Markets are coming off a shaky week, which sets the stage for … I don’t know, something. Or maybe nothing. Because this is a market where “something” always mean reverts to “nothing.” And in increasingly rapid fashion as any attempts to form a long-term view quickly prove fruitless in the face of the mass myopia engendered by a regime that optimizes around the prevailing dynamic, perpetuating low vol. and enabling bad behavior.
That said, the prevailing order faces a burgeoning existential threat in the form a worsening junk bout rout that seemed to come out of the clear blue last week. So far, equities have held up reasonably well – or at least if what you’re looking at is the Nasdaq:
Over all, yields leapt to 3-month highs and notably, single-B yields jumped to 6-month highs on Thursday:
Market participants have cited a veritable laundry list of concerns ranging from jitters about what the tax plan will mean for interest deductibility, uncertainty around the Fed (heightened by news that Bill Dudley is on his way out the door), and generalized angst about whether the market is too rich and may be disconnected from fundamentals late in the cycle. Long story short, here’s the problem:
So we’ll see how that sorts itself out this week.
The dollar is coming off its first losing week in four as investors attempt to read the tax bill tea leaves.
Here’s Barclays with a bit of color on the greenback:
USD momentum stalled after the Senate Finance Committee presented its own version of the tax cut bill. It has marked differences from the House version, including the complete elimination of state and local tax deductions, which many GOP Representatives from highly taxed states oppose. As such, it sets the stage for a difficult consolidation process and brings additional uncertainty to the fate of the tax plan. The recent supports for the dollar, in the form of expectations of a hawkish Fed chair and meaningful tax reform, have been removed, and upside for USD appears limited. The dollar is likely to ebb and flow with news about the tax cuts and other legislative priorities (eg, government funding), but most of the good news seems to have been already incorporated. The House floor could vote on its version this week, while the Senate version will be in the committee stage.
Do recall that 10Y yields did get back above 2.40 on Friday:
So that’s the setup for CPI on Friday which will be closely watched especially in light of the recent underwhelming AHE print. Here’s Goldman’s quick take:
CPI: GSe +2.04% yoy, consensus +2.0% yoy, last +2.2% yoy. We estimate a 0.20% increase in October core CPI (mom sa) and we expect the year-over-year rate to remain stable at +1.74%, though risks are skewed to the upside. Our forecast reflects stronger new car prices and a rebound in the lodging away from home category. On the negative side, promotions from wireless carriers could weigh on the communications category. We estimate a 0.10% increase in headline CPI, primarily reflecting a drag from energy prices, leaving the year-over-year rate two-tenths lower at 2.2%.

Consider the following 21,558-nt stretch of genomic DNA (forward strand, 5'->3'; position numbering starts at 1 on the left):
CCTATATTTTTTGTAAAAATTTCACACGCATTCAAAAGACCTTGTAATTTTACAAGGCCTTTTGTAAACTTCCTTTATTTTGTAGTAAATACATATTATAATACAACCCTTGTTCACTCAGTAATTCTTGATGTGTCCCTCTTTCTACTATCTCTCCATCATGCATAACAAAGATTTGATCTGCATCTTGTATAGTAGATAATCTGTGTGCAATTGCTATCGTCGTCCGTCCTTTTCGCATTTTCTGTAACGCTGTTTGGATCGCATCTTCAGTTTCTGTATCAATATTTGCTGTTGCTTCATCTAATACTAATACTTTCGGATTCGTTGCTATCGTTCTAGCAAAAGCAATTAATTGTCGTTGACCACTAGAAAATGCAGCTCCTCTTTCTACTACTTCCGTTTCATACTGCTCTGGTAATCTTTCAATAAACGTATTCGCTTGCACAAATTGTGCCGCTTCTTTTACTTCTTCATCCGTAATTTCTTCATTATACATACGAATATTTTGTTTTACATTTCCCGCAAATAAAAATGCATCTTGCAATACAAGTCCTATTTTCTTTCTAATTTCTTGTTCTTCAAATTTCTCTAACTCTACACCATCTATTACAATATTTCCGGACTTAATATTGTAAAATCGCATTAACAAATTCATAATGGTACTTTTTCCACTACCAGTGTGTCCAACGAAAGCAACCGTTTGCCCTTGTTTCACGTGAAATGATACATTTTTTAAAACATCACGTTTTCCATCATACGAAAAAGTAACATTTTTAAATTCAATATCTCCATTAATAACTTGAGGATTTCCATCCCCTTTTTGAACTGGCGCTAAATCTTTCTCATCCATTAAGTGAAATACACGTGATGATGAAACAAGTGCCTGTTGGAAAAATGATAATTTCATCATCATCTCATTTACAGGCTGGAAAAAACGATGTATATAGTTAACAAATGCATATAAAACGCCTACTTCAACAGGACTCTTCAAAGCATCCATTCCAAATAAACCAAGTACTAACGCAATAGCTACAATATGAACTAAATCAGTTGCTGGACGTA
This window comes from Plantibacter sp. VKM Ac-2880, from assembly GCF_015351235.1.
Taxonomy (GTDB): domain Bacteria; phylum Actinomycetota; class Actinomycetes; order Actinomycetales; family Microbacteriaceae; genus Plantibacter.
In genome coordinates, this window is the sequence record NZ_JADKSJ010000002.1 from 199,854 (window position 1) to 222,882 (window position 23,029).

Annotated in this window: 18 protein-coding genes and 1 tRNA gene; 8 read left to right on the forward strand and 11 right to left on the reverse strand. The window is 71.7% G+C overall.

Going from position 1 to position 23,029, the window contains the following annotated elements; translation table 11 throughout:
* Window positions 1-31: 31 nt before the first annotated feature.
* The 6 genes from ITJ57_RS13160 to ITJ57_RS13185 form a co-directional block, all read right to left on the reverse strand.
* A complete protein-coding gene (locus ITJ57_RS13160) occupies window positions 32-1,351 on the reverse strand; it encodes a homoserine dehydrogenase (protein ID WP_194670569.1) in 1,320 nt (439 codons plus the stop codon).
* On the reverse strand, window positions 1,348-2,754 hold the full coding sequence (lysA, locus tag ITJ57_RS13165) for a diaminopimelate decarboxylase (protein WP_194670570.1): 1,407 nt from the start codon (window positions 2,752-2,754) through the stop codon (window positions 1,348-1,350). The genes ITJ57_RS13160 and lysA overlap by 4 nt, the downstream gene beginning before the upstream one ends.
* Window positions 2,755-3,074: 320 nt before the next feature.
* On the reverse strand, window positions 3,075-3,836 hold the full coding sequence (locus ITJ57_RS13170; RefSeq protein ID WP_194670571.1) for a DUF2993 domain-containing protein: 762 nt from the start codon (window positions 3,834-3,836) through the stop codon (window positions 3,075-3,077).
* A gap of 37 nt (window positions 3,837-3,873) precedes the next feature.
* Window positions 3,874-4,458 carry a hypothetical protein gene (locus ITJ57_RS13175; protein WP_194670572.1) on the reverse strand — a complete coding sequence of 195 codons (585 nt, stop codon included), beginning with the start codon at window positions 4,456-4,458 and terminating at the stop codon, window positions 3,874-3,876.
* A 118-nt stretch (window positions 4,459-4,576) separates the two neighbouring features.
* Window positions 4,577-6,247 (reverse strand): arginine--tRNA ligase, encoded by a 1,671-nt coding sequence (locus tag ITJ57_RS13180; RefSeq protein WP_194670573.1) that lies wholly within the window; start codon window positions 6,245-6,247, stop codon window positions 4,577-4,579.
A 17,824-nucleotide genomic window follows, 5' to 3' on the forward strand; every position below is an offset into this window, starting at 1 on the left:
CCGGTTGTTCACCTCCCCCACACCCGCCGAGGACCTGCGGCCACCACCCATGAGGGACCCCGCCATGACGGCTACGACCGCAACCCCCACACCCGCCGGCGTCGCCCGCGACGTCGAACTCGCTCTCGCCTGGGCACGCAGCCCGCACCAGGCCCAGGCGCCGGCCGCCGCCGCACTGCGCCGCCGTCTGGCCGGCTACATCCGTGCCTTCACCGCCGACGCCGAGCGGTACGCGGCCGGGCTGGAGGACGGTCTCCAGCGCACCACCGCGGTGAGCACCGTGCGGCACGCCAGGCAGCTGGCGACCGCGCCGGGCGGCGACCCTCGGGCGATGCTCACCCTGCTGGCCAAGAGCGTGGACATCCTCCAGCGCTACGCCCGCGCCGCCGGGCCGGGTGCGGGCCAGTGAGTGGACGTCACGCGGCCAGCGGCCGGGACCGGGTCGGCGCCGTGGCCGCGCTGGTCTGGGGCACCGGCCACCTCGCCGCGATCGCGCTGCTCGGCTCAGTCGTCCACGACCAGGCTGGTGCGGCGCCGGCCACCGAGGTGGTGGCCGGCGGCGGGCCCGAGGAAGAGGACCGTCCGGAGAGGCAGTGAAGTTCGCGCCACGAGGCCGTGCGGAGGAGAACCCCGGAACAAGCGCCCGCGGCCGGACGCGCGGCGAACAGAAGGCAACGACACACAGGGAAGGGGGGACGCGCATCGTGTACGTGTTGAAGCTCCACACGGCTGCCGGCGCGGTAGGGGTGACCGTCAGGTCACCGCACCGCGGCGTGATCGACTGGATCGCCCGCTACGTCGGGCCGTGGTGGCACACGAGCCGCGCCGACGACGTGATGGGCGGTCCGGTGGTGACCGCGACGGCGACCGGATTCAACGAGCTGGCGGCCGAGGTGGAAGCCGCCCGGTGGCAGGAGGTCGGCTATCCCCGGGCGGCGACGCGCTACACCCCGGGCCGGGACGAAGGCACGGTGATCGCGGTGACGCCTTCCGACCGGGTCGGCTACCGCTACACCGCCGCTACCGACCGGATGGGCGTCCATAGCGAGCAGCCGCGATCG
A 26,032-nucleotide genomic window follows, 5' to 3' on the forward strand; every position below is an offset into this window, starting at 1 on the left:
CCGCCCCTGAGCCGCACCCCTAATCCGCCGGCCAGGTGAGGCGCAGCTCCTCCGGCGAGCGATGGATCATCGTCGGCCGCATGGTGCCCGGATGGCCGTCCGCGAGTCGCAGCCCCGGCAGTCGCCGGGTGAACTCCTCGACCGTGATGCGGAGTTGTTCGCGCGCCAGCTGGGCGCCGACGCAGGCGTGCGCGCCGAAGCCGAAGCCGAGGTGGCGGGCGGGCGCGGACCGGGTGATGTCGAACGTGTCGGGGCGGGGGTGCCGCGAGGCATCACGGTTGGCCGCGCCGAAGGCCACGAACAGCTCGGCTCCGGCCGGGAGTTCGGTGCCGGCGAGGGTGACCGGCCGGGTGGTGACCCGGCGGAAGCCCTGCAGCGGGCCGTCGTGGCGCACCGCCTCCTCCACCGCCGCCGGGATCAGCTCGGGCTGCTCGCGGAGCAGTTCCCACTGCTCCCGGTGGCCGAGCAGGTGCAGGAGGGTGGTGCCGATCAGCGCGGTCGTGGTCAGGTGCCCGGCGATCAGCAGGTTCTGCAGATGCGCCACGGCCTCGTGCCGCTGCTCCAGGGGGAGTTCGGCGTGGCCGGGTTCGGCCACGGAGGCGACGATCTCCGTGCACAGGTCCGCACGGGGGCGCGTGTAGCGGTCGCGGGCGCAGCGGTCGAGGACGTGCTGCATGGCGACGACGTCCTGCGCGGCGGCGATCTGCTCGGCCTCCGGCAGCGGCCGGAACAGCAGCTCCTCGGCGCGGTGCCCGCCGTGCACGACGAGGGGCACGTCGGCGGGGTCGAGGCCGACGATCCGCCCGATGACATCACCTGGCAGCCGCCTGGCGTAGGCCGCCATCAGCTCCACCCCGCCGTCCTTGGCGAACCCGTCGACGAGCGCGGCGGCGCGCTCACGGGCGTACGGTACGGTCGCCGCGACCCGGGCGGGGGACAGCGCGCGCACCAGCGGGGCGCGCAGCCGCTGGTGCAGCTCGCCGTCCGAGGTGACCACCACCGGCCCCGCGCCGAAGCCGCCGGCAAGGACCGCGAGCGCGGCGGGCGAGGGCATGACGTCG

And then there’s this, which has the potential to be all kinds of amusing:
So that’s the official ECB calendar entry for what promises to be a super-fun panel discussion featuring Yellen, Carney, Draghi, and Kuroda who will be bringing the jokes and the smiles to help lighten the mood and remind everyone not to take themselves too seriously.
Carney will be front and center for obvious reasons. “We expect a hawkish stance from Carney to prompt a repricing of BoE Bank Rate expectations and support GBP this week,” Barclays writes, in their week ahead preview, adding that the BoE seems disappointed in the market’s reaction to the November hike. On the other hand, Bloomberg reminds you that “GBP downside risks are building after The Sunday Times said 40 Conservative members of Parliament, almost enough to trigger action, have agreed to sign a letter of no confidence in Theresa May.”
But I guess the joke in the whole thing is that the event is called “Communication challenges for policy effectiveness, accountability and reputation” and the irony there is that the market will invariably be moving on whatever everyone says. So this is yet another manifestation of radical transparency and central bankers implicitly consulting with the market only in this case, they’re actually engaging with the market via a panel discussion about engaging with the market.
And of course there will be no shortage of headlines out of the Mideast. The Saudis have been intervening in the equity market…
…but CDS is blowing out and there’s a regional bond rout brewing. So it’ll be interesting to see just how much trouble market participants price in.
Also, keep an eye on retail sales, FAI and industrial production out of China. Those are always on everyone’s radar and now that the Party Congress is out of the way, folks will be anxious to see how the data comes in.
Oh, and don’t forget, Donald Trump is still President…
Full calendar via BofAML